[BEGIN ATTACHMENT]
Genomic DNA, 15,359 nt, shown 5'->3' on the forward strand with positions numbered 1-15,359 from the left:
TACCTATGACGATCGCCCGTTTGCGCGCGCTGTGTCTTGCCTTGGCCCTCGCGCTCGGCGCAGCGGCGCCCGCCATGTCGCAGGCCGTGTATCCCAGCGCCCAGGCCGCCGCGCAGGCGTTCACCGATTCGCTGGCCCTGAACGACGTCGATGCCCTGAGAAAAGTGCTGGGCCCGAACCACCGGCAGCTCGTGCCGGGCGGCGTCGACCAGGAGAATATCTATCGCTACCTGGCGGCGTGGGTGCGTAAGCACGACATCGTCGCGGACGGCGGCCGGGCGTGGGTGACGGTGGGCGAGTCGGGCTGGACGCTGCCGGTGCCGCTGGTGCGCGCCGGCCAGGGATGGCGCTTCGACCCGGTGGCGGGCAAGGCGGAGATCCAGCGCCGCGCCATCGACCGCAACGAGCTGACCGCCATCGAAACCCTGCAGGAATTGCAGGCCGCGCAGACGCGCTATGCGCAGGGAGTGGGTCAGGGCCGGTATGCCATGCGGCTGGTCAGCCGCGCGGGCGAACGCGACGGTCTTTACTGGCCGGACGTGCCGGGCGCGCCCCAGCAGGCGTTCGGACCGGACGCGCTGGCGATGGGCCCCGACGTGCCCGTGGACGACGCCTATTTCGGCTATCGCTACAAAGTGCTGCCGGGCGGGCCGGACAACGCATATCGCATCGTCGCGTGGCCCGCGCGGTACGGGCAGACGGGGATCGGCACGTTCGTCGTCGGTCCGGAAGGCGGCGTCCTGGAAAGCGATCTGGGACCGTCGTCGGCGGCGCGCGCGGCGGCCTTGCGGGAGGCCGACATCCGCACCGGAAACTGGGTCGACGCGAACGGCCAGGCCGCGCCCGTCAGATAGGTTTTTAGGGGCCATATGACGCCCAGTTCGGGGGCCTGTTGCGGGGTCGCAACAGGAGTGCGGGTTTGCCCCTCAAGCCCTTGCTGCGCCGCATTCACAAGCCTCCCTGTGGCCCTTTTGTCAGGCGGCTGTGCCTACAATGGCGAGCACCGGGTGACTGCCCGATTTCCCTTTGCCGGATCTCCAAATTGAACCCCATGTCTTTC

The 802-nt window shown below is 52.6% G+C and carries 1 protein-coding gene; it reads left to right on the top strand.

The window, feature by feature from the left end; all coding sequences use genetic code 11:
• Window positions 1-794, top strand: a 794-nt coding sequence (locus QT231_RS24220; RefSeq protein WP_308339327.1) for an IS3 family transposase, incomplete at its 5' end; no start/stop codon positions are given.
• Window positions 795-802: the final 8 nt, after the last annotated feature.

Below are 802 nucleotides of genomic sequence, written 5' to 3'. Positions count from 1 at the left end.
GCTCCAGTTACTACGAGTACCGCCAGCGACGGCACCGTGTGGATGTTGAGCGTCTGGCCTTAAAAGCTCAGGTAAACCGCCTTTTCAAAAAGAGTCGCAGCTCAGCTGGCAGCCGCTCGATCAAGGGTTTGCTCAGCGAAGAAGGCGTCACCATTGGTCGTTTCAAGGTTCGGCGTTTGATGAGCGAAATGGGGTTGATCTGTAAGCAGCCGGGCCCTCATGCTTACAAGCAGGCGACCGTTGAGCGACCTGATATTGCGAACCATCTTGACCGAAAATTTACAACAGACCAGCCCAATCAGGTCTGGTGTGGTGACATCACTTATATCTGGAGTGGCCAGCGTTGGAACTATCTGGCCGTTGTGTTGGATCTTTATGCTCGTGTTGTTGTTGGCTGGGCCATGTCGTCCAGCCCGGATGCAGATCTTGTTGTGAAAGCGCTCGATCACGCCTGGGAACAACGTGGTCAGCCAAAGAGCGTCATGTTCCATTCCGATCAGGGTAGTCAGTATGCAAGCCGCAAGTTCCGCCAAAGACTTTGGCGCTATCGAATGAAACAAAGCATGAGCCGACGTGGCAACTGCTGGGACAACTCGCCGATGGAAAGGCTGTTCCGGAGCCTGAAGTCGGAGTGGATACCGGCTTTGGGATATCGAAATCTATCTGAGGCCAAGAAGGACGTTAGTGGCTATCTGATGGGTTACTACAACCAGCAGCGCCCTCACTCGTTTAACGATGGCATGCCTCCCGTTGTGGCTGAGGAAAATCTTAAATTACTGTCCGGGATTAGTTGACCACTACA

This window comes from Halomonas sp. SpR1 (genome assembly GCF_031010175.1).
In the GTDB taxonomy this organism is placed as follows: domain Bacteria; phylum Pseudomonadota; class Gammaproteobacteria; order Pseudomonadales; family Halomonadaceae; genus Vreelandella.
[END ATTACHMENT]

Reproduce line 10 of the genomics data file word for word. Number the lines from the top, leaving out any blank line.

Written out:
In the GTDB taxonomy this organism is placed as follows: domain Bacteria; phylum Pseudomonadota; class Gammaproteobacteria; order Pseudomonadales; family Halomonadaceae; genus Vreelandella.